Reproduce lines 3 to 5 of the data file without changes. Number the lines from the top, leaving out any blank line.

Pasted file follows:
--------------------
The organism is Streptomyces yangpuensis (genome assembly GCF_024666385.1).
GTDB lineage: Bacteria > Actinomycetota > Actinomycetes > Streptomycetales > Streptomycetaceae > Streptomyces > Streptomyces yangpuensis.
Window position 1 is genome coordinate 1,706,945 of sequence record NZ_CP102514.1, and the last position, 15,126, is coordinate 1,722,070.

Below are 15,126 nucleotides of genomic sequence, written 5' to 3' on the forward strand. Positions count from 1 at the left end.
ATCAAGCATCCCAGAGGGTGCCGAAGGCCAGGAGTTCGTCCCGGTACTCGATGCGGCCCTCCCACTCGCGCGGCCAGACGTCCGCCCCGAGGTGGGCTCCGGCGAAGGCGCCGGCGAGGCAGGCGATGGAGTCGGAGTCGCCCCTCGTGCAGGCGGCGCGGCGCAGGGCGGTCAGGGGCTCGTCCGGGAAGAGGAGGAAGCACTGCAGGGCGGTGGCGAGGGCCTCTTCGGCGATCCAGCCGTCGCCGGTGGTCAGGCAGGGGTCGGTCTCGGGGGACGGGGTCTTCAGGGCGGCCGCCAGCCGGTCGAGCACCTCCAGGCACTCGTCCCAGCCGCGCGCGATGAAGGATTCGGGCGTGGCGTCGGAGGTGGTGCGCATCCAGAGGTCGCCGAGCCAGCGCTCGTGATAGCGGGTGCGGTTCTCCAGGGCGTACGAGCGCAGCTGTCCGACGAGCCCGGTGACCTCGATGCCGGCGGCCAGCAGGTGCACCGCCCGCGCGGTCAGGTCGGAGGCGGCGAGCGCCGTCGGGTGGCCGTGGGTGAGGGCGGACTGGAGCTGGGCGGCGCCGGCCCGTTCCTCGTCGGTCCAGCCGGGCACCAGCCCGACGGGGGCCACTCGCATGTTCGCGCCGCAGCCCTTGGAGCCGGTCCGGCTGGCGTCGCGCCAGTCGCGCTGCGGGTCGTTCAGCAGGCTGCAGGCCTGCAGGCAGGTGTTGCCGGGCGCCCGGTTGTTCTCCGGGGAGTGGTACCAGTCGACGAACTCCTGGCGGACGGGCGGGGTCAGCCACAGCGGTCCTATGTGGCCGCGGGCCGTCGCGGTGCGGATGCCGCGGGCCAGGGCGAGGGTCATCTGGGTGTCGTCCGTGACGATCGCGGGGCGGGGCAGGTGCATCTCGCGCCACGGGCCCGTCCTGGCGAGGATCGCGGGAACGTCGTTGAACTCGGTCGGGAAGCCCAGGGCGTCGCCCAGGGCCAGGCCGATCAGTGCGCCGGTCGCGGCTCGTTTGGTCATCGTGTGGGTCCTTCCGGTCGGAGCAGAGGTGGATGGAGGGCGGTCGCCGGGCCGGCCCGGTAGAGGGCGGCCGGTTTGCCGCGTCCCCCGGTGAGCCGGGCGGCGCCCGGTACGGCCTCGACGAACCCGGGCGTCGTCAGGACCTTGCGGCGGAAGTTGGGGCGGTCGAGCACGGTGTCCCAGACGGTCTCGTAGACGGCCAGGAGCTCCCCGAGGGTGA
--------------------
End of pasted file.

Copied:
Window position 1 is genome coordinate 1,706,945 of sequence record NZ_CP102514.1, and the last position, 15,126, is coordinate 1,722,070.

Below are 15,126 nucleotides of genomic sequence, written 5' to 3' on the forward strand. Positions count from 1 at the left end.
ATCAAGCATCCCAGAGGGTGCCGAAGGCCAGGAGTTCGTCCCGGTACTCGATGCGGCCCTCCCACTCGCGCGGCCAGACGTCCGCCCCGAGGTGGGCTCCGGCGAAGGCGCCGGCGAGGCAGGCGATGGAGTCGGAGTCGCCCCTCGTGCAGGCGGCGCGGCGCAGGGCGGTCAGGGGCTCGTCCGGGAAGAGGAGGAAGCACTGCAGGGCGGTGGCGAGGGCCTCTTCGGCGATCCAGCCGTCGCCGGTGGTCAGGCAGGGGTCGGTCTCGGGGGACGGGGTCTTCAGGGCGGCCGCCAGCCGGTCGAGCACCTCCAGGCACTCGTCCCAGCCGCGCGCGATGAAGGATTCGGGCGTGGCGTCGGAGGTGGTGCGCATCCAGAGGTCGCCGAGCCAGCGCTCGTGATAGCGGGTGCGGTTCTCCAGGGCGTACGAGCGCAGCTGTCCGACGAGCCCGGTGACCTCGATGCCGGCGGCCAGCAGGTGCACCGCCCGCGCGGTCAGGTCGGAGGCGGCGAGCGCCGTCGGGTGGCCGTGGGTGAGGGCGGACTGGAGCTGGGCGGCGCCGGCCCGTTCCTCGTCGGTCCAGCCGGGCACCAGCCCGACGGGGGCCACTCGCATGTTCGCGCCGCAGCCCTTGGAGCCGGTCCGGCTGGCGTCGCGCCAGTCGCGCTGCGGGTCGTTCAGCAGGCTGCAGGCCTGCAGGCAGGTGTTGCCGGGCGCCCGGTTGTTCTCCGGGGAGTGGTACCAGTCGACGAACTCCTGGCGGACGGGCGGGGTCAGCCACAGCGGTCCTATGTGGCCGCGGGCCGTCGCGGTGCGGATGCCGCGGGCCAGGGCGAGGGTCATCTGGGTGTCGTCCGTGACGATCGCGGGGCGGGGCAGGTGCATCTCGCGCCACGGGCCCGTCCTGGCGAGGATCGCGGGAACGTCGTTGAACTCGGTCGGGAAGCCCAGGGCGTCGCCCAGGGCCAGGCCGATCAGTGCGCCGGTCGCGGCTCGTTTGGTCATCGTGTGGGTCCTTCCGGTCGGAGCAGAGGTGGATGGAGGGCGGTCGCCGGGCCGGCCCGGTAGAGGGCGGCCGGTTTGCCGCGTCCCCCGGTGAGCCGGGCGGCGCCCGGTACGGCCTCGACGAACCCGGGCGTCGTCAGGACCTTGCGGCGGAAGTTGGGGCGGTCGAGCACGGTGTCCCAGACGGTCTCGTAGACGGCCAGGAGCTCCCCGAGGGTGA